Friday, December 18, 2015

Amtrak's Southwest Chief, and going the distance by train

Took me almost a year but I've finally gotten around to editing and posting what video I shot last February aboard Amtrak's Southwest Chief traveling from Chicago to Los Angeles. Compare and contrast with my video from Japan's Cassiopeia!

I've traveled long distance on Amtrak since the 1970's; I grew up with it, and still love it. People nowadays ask me "you can still do that?" Which is a little sad. Everybody's in such a rush. The world would be a better place if we all slowed down a little.

I think my video conveys how relaxing a trip like this is. And despite what you'd think, it never gets boring. You can always get up and walk around, and there's always something new to see. But mostly, it's just hypnotic - the sights, sounds and rhythms of the train put you in a pleasant trance-like state that eliminates any requirement for external entertainment. Your attention span stretches out on a train like this.

I've ridden quite a few of Amtrak's long haul trains for someone who's not really a "trainspotter" (I'm not intentionally trying to "collect" all the different routes):
  • Capitol Limited
  • Broadway Limited
  • Lake Shore Limited
  • Cardinal
  • Palmetto
  • Silver Star
  • Crescent
  • San Francisco Zephyr
  • California Zephyr
  • Empire Builder
  • Southwest Limited
  • Southwest Chief
The Southwest Limited, mid 1970's

I've also ridden every kind of Amtrak equipment imaginable. My favorite thing about Amtrak in the 1970's was that it was like a rolling museum - the "heritage" equipment was old and half-broken, yeah, but it was always really comfortable and walking through the train, you never knew what you were going to find when you opened the door to the next car.

One of my favorite equipment memories is walking into a lounge car on the Crescent and seeing a baby grand piano sitting on a raised platform in the middle of the car, just past the bar (which was closed). No one was playing it and nobody else was in the car, which was also really strange. Some longer trains in those days ran with two lounges but this train had a new Amfleet cafe car for snacks, so the second but far more interesting lounge car was being deprecated. It was a ghost car with a grand piano in it.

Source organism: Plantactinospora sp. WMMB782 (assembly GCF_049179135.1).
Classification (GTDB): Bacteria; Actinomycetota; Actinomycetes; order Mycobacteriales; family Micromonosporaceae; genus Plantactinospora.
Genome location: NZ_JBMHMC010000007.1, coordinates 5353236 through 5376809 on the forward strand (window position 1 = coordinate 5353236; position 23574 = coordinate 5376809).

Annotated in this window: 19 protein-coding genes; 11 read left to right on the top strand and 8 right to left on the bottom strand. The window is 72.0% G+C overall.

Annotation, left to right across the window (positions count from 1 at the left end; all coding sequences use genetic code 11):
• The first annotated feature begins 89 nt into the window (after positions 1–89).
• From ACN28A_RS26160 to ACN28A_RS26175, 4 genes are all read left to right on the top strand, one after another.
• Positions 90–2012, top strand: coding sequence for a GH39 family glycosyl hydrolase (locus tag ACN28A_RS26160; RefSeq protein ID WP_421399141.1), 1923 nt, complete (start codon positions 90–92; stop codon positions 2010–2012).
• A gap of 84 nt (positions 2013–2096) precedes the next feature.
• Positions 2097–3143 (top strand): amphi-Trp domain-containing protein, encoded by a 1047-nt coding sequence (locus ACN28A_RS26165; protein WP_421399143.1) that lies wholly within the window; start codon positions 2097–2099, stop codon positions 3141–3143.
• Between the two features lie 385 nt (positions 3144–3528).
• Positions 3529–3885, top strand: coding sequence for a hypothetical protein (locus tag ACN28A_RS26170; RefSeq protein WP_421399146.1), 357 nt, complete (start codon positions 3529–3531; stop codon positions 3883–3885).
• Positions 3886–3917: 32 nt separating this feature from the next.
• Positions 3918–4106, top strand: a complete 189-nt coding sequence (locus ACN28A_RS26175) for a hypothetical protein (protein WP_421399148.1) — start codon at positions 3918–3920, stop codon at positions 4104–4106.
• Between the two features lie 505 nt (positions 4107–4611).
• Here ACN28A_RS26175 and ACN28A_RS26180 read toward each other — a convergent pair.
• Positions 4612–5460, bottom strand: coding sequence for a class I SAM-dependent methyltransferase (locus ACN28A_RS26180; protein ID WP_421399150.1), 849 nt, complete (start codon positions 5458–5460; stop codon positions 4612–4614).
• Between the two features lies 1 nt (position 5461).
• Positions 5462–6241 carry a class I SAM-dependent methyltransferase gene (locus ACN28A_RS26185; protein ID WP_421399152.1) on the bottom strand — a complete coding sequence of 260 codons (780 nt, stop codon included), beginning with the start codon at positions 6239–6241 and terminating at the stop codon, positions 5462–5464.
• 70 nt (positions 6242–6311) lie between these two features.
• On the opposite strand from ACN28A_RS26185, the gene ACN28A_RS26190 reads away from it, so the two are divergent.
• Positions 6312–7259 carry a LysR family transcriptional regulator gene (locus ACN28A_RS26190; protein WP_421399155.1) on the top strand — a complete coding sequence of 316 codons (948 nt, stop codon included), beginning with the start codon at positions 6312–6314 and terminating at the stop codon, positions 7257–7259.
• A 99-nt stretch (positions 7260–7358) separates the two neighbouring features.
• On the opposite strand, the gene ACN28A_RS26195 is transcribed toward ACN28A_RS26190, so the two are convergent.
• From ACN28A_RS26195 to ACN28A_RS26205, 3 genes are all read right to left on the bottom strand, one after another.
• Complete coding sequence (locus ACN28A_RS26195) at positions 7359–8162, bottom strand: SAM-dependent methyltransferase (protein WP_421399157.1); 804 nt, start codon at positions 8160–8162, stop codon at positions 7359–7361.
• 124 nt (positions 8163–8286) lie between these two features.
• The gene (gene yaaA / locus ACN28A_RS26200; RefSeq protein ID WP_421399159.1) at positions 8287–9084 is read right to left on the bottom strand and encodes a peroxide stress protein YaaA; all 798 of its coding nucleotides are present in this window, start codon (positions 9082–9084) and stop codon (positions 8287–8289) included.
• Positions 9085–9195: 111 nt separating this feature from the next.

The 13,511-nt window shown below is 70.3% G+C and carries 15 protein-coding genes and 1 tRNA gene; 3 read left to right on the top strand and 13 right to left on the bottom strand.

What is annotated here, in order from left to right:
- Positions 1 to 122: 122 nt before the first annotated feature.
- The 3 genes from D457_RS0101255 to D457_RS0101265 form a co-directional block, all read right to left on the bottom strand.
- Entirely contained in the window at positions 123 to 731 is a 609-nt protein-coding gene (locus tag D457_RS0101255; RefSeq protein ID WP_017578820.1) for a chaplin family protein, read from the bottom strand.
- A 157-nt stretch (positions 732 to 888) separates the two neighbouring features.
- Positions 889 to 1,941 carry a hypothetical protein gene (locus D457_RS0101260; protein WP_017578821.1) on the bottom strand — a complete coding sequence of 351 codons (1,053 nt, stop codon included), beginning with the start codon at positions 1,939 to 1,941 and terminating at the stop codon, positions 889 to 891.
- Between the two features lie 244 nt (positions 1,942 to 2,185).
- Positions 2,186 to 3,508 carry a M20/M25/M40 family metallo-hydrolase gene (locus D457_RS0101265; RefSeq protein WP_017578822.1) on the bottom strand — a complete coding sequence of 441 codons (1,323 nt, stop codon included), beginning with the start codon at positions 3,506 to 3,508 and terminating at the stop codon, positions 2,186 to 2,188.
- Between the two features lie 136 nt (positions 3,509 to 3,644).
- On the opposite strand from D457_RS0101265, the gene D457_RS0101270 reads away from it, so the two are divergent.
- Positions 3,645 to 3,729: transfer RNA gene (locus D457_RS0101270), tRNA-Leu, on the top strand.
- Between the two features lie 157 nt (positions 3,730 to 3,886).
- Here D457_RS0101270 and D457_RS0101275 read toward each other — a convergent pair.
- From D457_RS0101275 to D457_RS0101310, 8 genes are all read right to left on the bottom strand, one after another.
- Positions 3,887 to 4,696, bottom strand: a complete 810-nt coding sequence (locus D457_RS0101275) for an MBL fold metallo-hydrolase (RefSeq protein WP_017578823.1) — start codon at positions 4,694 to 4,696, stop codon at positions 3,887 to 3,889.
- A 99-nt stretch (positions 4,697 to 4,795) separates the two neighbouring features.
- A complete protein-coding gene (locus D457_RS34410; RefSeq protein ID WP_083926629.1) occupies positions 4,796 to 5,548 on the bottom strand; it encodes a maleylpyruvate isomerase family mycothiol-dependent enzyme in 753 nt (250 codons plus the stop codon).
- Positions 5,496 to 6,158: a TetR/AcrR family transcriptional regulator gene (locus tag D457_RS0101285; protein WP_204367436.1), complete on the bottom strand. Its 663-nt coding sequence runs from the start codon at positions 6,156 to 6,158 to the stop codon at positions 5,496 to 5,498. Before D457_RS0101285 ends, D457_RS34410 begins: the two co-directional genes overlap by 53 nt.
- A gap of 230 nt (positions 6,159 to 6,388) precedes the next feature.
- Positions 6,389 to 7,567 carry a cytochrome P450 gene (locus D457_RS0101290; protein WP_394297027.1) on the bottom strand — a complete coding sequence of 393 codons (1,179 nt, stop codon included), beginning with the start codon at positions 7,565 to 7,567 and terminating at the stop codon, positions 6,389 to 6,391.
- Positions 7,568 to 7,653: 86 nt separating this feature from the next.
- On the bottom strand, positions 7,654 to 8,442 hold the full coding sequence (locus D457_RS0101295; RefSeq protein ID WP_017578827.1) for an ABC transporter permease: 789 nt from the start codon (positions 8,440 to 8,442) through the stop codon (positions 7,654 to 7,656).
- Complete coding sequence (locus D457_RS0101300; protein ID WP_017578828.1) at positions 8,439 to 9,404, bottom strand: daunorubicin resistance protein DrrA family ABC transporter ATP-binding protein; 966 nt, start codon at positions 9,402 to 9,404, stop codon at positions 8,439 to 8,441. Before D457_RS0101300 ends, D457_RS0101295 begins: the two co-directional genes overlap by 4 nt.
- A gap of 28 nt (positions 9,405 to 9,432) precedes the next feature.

Crescent dome car with Southern Railway still in control - the Amtrak car is being pulled as part of a through-running agreement. Amtrak also pulled a Southern car on one of its routes.
(I later rode the Amtrak version of this same train.)

Another amazing memory was riding coach on the Broadway Limited, being lucky enough to sit in an ex-Santa Fe 40 seater and literally not being able to touch the seat in front of me with my feet. I was 6'4" even at that time, so that's something. Some of those old cars gave you an almost absurd amount of space. The car looked unfinished, like there were seats missing. I remember taking pictures of this but I probably lost them over the years.

On the Capitol Limited, I rode the dome car at night and I was the only person in that car. There was something really special about sitting up in the dome, in what was literally my own private bubble above the train, in the total darkness and silence, watching as we carved our way through the small towns of the mid-Atlantic. I also remember that car (and those tracks) being some of the smoothest riding I've ever had on a train. It felt like we weren't even moving.

Back on the Broadway Limited, I was lucky enough to ride a slumbercoach several times (the link is not mine, but I was amazed to find a newly-posted video of a slumbercoach interior). This was one of Amtrak's only (or the only?) routes that had these, because only a few were ever built for the private railroads. The slumbercoach was a small seat in a tiny room, but it was private and it turned into a bed at night, and it also had its own toilet. The added fare was only something like $30 over coach - totally worth it! I wish they'd bring this concept back.

Over time, Amtrak's trains have become a little more homogenized, though the experience is still the same minus the equipment crapshoot. It's surprising how similar riding now is to riding 30 years ago.

My Cassiopeia ride was a little different - a little "busier", not quite as relaxing. Japan's a different place. But still, night time on any sleeper train is something special, with the ghostly sounds of the train, the gentle rocking, and the vague feeling of motion as you sleep. It almost seems to tap in to some pre-birth memories we all have locked away.

In a little while, my wife and I will be taking the Silver Meteor from Fort Lauderdale back to New York. I can't wait.

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About This Blog

This is increasingly not a blog about Alphabet City, New York. I used to live in the East Village and work on Avenue B, but I no longer do. Why don't I change the name if I'm writing about Japan and video games and guitars? Because New Yorkers are well-rounded people with varied interests, and mine have gone increasingly off the rails over the years. And I don't feel like changing the name. I do still write about New York City sometimes.


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